Trust a colonial to appreciate the iconic Olympic venue that is Lord's Cricket Ground.
Jake Kaminski, an archer on the top-ranked American team, didn't just want to turn up at Lord's and admire the 19th century Pavilion and Father Time, the 86-year-old weather vane.
"I'm into history. I like historic things," Kaminski said during a break in training on Monday. "I read how Lord's has moved from several locations. To me, history like that makes these sports events more special.
"Lord's has got a good energy. It's very upbeat."
This is the third incarnation of the ground set up by Thomas Lord, a bowler and entrepreneur at the turn of the 19th century. He moved Lord's to its present site in north London in 1814.
Kaminski also made himself not-your-typical American in the fact he's seen a cricket match, during a visit to Australia in 2007 for an archery tournament.
"I got there and was watching this (cricket) game, and friends told me it had already been going for four days. It's pretty crazy," he said.
Lord's has hosted sports other than cricket before. Lacrosse was played there up until the 1950s, there was an expatriate baseball game for World War I charities, and field hockey on the main ground in the 1970s. But Lord's hasn't handed over the keys quite like this since World War II, when the grounds were requisitioned by the RAF as a reception area for crew.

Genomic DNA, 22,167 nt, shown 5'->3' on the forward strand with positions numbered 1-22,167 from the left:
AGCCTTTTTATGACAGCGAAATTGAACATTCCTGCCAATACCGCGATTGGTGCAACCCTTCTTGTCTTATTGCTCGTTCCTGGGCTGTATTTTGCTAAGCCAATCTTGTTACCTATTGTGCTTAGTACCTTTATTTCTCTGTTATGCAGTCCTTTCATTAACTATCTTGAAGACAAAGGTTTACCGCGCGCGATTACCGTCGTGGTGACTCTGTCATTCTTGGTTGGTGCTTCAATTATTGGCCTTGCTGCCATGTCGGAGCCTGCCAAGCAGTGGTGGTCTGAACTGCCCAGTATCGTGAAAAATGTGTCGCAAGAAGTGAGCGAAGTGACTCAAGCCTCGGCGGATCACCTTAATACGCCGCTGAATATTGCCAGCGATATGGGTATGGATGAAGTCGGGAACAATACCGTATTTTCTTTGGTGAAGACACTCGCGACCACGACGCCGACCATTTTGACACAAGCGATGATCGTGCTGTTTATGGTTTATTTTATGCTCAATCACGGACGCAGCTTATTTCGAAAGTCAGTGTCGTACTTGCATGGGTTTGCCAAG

Australian archer Taylor Worth loves the fact he's competing at the home of cricket. Worth, who beat top-ranked Brady Ellison of the U.S. in a World Cup last month, was training in the shade of the Compton Stand, under which hung posters of cricket milestones at Lord's by the likes of Australian greats Don Bradman, Glenn McGrath and Bob Massie.
"As an Olympian you're part of a very rare group," he said, "but even rarer is to step out on the ground of Lord's. I feel very privileged."
For another first-time Olympian, Bangladeshi teenager Milon Emdadul Haque, to shoot at Lord's "is my dream."
He didn't compete in the test event last October, and he has yet to fire an arrow on the main ground. But he's aware that his national cricket team has played only twice at Lord's, and he can't believe he's in the same place where he watched, on TV, compatriot Tamim Iqbal score a century in 2010.
"I feel the history here," Milon said.
The archery competition starts on Friday. London organizers have agreed to pay for a re-laid field, and less than two weeks later, England will face South Africa in the third and final test of their cricket series.